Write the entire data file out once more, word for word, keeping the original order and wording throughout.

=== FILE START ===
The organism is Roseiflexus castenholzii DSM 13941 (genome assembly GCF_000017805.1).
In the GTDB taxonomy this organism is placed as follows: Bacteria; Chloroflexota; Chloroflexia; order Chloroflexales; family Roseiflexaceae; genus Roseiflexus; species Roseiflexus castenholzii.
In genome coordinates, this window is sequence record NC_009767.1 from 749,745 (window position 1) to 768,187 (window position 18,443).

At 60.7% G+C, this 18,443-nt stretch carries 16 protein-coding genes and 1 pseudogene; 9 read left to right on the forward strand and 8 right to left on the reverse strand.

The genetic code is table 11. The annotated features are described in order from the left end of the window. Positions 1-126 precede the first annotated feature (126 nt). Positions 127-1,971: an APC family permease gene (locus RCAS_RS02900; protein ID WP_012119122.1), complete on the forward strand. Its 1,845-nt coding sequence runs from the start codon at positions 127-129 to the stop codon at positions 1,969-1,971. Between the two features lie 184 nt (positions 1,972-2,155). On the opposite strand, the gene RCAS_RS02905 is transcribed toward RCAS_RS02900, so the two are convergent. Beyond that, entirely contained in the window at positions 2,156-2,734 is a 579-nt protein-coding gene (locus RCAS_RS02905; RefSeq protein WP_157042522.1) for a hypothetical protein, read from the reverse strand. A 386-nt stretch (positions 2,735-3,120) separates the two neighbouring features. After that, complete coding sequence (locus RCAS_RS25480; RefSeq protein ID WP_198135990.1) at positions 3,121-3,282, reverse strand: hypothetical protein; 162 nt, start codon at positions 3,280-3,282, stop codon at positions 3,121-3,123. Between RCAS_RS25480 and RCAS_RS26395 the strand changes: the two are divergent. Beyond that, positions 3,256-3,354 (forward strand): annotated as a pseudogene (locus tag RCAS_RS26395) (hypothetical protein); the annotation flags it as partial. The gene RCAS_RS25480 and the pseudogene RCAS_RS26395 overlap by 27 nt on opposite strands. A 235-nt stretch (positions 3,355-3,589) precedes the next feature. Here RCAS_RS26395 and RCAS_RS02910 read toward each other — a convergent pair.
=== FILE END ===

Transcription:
The organism is Roseiflexus castenholzii DSM 13941 (genome assembly GCF_000017805.1).
In the GTDB taxonomy this organism is placed as follows: Bacteria; Chloroflexota; Chloroflexia; order Chloroflexales; family Roseiflexaceae; genus Roseiflexus; species Roseiflexus castenholzii.
In genome coordinates, this window is sequence record NC_009767.1 from 749,745 (window position 1) to 768,187 (window position 18,443).

At 60.7% G+C, this 18,443-nt stretch carries 16 protein-coding genes and 1 pseudogene; 9 read left to right on the forward strand and 8 right to left on the reverse strand.

The genetic code is table 11. The annotated features are described in order from the left end of the window. Positions 1-126 precede the first annotated feature (126 nt). Positions 127-1,971: an APC family permease gene (locus RCAS_RS02900; protein ID WP_012119122.1), complete on the forward strand. Its 1,845-nt coding sequence runs from the start codon at positions 127-129 to the stop codon at positions 1,969-1,971. Between the two features lie 184 nt (positions 1,972-2,155). On the opposite strand, the gene RCAS_RS02905 is transcribed toward RCAS_RS02900, so the two are convergent. Beyond that, entirely contained in the window at positions 2,156-2,734 is a 579-nt protein-coding gene (locus RCAS_RS02905; RefSeq protein WP_157042522.1) for a hypothetical protein, read from the reverse strand. A 386-nt stretch (positions 2,735-3,120) separates the two neighbouring features. After that, complete coding sequence (locus RCAS_RS25480; RefSeq protein ID WP_198135990.1) at positions 3,121-3,282, reverse strand: hypothetical protein; 162 nt, start codon at positions 3,280-3,282, stop codon at positions 3,121-3,123. Between RCAS_RS25480 and RCAS_RS26395 the strand changes: the two are divergent. Beyond that, positions 3,256-3,354 (forward strand): annotated as a pseudogene (locus tag RCAS_RS26395) (hypothetical protein); the annotation flags it as partial. The gene RCAS_RS25480 and the pseudogene RCAS_RS26395 overlap by 27 nt on opposite strands. A 235-nt stretch (positions 3,355-3,589) precedes the next feature. Here RCAS_RS26395 and RCAS_RS02910 read toward each other — a convergent pair.